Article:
Getting into the swing of this farm thing – growing chicks, clucky chickens, vegetables, and conquering the ride-on lawnmower

There was a moment yesterday when I had to shake my head at how much life has changed in such a short period of time – looking over my shoulder as I walked out of the house yard, I saw toddling behind me: six guinea fowl keets, four adult guinea fowl and two Isa Brown chickens (it helped that I happened to be carrying a bucket of grain!).  Six months ago we had no animals, no chickens and I’d never even seen a guinea fowl.  Now we have three Isa Brown hens, five chicks, two cows, two guinea pigs…and ten guinea fowl!  Not to mention an ever-expanding vegetable garden and enough seedlings on my veranda to start a small plant nursery!

As you can see from the photo above (yes, that is my very classy, muddy gumboot), we’ve become used to the chickens following our every move.  Dig anything and they’re under our feet hoping for an earthworm.  Jump on the ride-on lawnmower and we end up with a lawn full of zigzags as we dodge the chickens leaping in front of the mower.  On the plus side, if I didn’t have the chickens to blame, I’d have to take full responsibility for my seriously amateur ride-on lawn mowing abilities.  I’m yet to master getting the mower into reverse (probably a good thing, as my lawnmowing is hazardous enough when I’m going forwards).  One of our neighbours has tried a few times to convince me to buy a tractor with slasher.  I keep wanting to say, “Have you seen me driving the ride-on??”  The world is a little safer with me not driving a tractor.

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Who wouldn’t want to spend time mowing this?  My favourite avenue of trees.

 

 The Chickens – ‘Chocolate Chicken’ Goes Wild

Speaking of our neighbour, our third Isa Brown chicken, ‘Chocolate Chicken’ has taken up residence in the next door neighbour’s cow shed and is refusing to return home on any sort of regular basis.  She appears every second day, feathers puffed and clucking intermittently, chasing a feed.  After a bit of grain and water she’s off again.  My guess is she’s gone clucky – the clucking being a bit of a giveaway!  We tried locking her in the chicken tractor but she was so miserable we let her out again.  I *thought* she’d get over the cluckiness in her own time and we wouldn’t have to do anything to intervene, but it’s been weeks now and her behaviour’s not showing any signs of abating.  At least she looks happy and healthy, but we may have to do something about the situation before the weather starts cooling down.  The obvious solution would be to put eggs under her, but she’s been clucky for so long now that I don’t know whether she’d stay clucky long enough to hatch the eggs.  Then there’s the little matter of the five chicks we already own!  I think we’ve reached our chick quota.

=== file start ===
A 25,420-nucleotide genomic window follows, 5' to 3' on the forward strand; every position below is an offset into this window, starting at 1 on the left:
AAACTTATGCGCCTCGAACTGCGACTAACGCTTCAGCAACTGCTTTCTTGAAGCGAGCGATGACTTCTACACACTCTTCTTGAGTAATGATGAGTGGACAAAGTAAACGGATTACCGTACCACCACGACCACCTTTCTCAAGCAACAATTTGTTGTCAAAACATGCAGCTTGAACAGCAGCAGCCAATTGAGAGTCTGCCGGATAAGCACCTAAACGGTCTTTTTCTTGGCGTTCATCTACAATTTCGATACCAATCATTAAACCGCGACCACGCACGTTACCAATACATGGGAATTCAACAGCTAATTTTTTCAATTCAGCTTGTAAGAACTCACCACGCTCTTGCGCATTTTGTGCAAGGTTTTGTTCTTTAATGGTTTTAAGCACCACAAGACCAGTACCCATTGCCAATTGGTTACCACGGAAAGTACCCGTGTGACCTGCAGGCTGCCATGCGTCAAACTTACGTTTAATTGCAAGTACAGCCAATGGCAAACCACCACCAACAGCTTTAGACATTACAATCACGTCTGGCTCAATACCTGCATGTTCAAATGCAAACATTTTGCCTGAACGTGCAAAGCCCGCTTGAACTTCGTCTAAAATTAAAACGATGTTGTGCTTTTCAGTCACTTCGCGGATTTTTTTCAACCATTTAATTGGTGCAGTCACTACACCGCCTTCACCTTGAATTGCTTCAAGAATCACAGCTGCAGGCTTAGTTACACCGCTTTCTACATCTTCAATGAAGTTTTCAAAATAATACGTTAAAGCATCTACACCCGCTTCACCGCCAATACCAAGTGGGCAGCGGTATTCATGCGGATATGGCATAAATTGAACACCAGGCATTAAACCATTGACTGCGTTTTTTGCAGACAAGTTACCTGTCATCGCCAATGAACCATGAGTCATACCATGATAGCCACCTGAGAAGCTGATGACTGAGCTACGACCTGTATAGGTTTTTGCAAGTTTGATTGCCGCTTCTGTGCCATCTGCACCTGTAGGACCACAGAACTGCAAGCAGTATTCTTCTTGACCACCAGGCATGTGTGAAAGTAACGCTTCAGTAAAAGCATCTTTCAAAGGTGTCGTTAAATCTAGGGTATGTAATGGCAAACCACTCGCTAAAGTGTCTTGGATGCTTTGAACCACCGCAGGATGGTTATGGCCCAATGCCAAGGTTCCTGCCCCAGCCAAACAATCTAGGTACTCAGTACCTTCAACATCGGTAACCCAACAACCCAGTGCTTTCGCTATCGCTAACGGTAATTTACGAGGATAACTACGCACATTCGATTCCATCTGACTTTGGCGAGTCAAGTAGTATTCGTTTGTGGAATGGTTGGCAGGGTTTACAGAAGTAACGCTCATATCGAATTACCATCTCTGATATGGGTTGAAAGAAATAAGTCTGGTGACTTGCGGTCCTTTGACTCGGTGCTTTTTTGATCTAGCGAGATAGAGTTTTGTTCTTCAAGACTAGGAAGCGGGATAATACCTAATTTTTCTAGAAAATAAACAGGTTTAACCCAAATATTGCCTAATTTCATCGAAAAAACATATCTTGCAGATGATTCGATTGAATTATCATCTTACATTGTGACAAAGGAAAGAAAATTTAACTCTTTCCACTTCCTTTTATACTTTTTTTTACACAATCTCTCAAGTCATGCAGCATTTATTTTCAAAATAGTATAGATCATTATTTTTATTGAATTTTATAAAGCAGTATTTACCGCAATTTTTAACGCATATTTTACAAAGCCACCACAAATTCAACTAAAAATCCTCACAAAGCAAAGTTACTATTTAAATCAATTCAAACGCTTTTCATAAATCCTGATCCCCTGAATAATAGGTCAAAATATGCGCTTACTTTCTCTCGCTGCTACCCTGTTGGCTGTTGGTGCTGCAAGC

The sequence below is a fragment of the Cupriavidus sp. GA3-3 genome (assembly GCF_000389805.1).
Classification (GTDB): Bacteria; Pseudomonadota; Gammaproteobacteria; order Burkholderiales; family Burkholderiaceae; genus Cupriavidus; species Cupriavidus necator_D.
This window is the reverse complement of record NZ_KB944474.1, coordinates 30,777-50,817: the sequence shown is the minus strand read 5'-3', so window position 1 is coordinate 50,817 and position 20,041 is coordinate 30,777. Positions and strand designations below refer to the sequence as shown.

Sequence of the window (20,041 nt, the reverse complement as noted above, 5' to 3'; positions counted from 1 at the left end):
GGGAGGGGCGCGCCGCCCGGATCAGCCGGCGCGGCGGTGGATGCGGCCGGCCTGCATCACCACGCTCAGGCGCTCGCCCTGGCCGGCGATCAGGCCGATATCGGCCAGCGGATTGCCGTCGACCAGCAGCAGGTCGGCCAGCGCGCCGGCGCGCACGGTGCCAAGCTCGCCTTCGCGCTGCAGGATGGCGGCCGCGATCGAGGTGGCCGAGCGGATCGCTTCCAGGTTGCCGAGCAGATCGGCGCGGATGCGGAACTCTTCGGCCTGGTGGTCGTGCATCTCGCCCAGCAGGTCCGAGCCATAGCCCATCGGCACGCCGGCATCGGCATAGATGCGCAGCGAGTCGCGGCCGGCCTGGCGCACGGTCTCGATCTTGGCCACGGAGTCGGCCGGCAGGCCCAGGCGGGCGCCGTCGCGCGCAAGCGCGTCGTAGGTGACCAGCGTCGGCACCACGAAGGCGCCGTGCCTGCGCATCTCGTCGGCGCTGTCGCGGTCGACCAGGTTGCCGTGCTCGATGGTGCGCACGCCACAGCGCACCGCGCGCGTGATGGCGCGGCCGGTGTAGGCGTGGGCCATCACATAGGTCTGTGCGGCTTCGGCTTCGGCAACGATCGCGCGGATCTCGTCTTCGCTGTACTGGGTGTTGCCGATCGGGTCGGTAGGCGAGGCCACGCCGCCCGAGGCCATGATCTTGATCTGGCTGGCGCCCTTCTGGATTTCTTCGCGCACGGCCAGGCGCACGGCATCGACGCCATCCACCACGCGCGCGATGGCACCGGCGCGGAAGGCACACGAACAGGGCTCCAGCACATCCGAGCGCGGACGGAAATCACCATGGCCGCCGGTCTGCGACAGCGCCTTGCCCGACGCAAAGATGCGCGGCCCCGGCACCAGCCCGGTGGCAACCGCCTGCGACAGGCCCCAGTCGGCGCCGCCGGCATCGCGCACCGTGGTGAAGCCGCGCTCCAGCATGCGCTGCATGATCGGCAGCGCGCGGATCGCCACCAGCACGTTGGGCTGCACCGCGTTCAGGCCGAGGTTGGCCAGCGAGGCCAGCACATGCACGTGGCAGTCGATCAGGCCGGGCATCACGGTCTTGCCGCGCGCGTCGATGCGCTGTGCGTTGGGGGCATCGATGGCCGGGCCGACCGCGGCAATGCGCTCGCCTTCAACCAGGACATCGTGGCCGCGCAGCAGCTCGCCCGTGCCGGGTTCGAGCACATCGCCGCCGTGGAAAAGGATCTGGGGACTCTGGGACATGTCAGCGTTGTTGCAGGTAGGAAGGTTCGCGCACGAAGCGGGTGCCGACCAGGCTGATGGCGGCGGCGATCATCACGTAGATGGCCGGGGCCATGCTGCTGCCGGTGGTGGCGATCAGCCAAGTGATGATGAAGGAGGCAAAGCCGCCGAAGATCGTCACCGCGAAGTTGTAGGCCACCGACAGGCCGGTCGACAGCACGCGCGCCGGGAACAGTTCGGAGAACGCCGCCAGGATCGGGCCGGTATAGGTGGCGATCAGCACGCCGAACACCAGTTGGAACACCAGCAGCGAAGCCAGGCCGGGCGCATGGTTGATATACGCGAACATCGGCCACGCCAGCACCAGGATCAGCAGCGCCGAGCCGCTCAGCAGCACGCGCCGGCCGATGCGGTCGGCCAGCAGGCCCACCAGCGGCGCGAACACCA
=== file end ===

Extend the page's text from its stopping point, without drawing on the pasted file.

The Chicks: Growing Up and Feathering Up

Our chicks are mostly feathered now, just a hint of chick fluff remaining around their heads, so we’re finally getting an idea of what they’re going to look like as adults.  They were sold to us as Wyandottes but I suspected then, as I do now, that they were at the very least crossed with another breed, if not a different breed entirely.  Not that it really matters – eggs are eggs when they’re on your toast!  One of the chicks, Sophie, has something resembling the laced Wyandotte patterning.  You can see the lacey patterning here on her feathers below:

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Sophie the chick.  Check out the lacey black patterning on her wings.  So pretty…